Title: The Second Woman
Author: Louise Mey
Translation: Louise Rogers Lalaurie
Genre: Psychological Thriller / Noir
Publisher: Pushkin Press
Publication Date: 2nd September 2021
Missing persons don’t always stay that way
Sandrine lives alone, rarely speaking to anyone other than her colleagues. She is resigned to her solitary life, until she sees on TV a man despairing for his wife who has mysteriously disappeared. Sandrine is drawn to him and eventually the two strike up a relationship.
When the man’s wife reappears, Sandrine is forced to confront the truth about him. Is he all she thought he was, or is he hiding an abusive and manipulative character? Who can she trust – the man she loves now, or the woman he loved first?
I’m always looking to read more translated fiction and I am so thrilled to have the opportunity to read The Second Woman which really is utterly brilliant. The story follows Sandrine, the titular ‘second woman’ who falls deeply in love with a man whose wife disappeared under strange circumstances. When the wife suddenly reappears with no memory, Sandrine has to re-examine everything she believes about the man she is building a life with.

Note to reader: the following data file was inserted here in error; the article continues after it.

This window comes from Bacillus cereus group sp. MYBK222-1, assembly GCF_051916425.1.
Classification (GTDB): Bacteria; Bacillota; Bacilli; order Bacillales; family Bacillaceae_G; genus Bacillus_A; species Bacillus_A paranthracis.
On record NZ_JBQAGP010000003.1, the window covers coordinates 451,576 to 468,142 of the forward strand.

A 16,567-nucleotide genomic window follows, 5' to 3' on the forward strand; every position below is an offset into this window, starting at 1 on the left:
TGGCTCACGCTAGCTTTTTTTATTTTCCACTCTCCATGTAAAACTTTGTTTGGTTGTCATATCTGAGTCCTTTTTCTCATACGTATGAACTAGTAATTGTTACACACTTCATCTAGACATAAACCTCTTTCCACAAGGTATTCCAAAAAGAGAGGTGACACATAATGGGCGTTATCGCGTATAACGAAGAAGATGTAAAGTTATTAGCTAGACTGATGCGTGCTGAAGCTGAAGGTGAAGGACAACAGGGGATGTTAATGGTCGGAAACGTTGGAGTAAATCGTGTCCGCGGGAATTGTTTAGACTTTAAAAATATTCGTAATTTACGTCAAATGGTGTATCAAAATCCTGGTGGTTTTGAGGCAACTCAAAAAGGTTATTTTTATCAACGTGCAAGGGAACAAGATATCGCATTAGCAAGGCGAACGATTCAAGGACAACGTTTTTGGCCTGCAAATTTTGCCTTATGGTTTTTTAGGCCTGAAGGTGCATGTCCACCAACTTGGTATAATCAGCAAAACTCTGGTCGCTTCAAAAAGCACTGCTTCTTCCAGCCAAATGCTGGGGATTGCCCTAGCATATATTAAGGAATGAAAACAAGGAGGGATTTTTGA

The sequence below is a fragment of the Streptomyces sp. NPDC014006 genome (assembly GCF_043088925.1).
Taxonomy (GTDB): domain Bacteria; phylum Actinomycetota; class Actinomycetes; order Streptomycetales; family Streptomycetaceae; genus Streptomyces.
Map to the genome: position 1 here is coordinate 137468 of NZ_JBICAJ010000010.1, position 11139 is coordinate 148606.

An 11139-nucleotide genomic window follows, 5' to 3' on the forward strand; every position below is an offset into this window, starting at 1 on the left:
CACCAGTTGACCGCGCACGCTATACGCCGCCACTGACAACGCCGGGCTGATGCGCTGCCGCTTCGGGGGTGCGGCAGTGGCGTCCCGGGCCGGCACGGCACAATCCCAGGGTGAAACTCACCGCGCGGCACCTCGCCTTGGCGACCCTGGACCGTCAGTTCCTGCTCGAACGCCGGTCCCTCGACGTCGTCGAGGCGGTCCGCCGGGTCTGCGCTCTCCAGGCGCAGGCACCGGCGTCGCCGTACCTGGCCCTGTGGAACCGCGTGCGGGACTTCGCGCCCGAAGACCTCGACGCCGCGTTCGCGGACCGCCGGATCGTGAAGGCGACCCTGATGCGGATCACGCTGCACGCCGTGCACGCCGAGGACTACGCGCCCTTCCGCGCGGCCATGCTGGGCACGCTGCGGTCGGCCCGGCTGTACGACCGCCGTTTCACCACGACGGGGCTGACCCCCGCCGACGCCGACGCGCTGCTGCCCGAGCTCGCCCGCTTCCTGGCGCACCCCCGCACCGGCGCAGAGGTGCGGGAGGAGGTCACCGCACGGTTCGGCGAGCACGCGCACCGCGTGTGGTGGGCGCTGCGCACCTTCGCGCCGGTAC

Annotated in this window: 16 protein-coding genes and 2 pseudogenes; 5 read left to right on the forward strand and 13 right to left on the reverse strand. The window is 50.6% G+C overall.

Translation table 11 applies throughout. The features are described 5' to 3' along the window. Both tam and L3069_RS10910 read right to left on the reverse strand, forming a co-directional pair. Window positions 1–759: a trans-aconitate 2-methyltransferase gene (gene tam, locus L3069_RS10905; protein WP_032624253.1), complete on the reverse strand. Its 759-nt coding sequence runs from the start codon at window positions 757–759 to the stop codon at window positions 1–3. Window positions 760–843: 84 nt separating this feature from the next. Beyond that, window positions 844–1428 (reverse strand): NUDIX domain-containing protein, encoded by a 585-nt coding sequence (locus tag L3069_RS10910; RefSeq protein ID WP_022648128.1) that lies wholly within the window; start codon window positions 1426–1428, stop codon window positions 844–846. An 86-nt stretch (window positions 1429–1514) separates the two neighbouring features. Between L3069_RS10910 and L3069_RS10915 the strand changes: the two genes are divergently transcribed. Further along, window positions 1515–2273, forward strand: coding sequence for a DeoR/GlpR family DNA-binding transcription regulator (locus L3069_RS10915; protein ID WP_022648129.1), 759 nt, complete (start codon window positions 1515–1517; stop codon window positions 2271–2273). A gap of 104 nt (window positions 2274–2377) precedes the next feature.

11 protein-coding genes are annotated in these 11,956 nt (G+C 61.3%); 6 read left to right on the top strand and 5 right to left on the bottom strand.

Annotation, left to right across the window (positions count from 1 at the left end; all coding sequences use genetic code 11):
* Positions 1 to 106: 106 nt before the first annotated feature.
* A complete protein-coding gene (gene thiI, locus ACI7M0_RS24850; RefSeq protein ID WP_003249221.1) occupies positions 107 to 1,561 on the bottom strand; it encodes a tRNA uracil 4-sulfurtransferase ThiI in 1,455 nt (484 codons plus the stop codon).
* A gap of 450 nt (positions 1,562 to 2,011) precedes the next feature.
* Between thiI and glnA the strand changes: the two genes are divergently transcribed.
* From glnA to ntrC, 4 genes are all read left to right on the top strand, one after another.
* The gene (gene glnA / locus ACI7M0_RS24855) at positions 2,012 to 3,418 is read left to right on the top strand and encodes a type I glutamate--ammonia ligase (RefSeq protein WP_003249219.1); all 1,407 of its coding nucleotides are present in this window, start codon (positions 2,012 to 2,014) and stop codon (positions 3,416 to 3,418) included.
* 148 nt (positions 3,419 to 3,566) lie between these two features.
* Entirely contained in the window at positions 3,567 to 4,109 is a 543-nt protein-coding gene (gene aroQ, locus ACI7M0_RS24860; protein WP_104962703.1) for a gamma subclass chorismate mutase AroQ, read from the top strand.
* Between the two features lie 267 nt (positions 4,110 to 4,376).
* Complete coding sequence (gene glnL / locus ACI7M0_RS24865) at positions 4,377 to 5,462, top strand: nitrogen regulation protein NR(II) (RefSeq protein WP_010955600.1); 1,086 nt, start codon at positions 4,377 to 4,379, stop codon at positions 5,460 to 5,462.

I was totally gripped by The Second Woman from start to finish, unable to tear myself away from the almost unbearably tense narrative. Sandrine, as we first meet her, is a lonely woman consumed by self-loathing and a violent hatred towards her body. It is harrowing to read the depth of her sadness and the cruelty she inflicts on her own self esteem. Sandrine is a truly unreliable narrator in the sense that her perspective is so skewed by the way she feels about herself that as a reader you cannot really believe in her recollection. It is testament to the sensational writing that Sandrine’s insular narrative is so powerfully compelling. There is also a great deal of vivid, often macabre imagery peppered throughout that draws the reader fully into the unsettling story. The Second Woman almost feels like horror, or a very dark fairytale and actually put me in mind a little of Angela Carter’s ‘The Bloody Chamber’ which is a compliment of the highest regard. The superb quality of the translation must also be noted, the writing flows beautifully. I really couldn’t recommend more highly this intense book which examines violence, coercive control and gaslighting with cutting intelligence. The Second Woman deftly maintains a taut and sinister sense of foreboding that will grip the reader in its clutches until the conclusion. Marvellously good.
Huge thanks to Tara McEvoy for the invitation to take part in the blog tour. I kindly received the ebook from the publisher. My review is entirely my own honest opinion.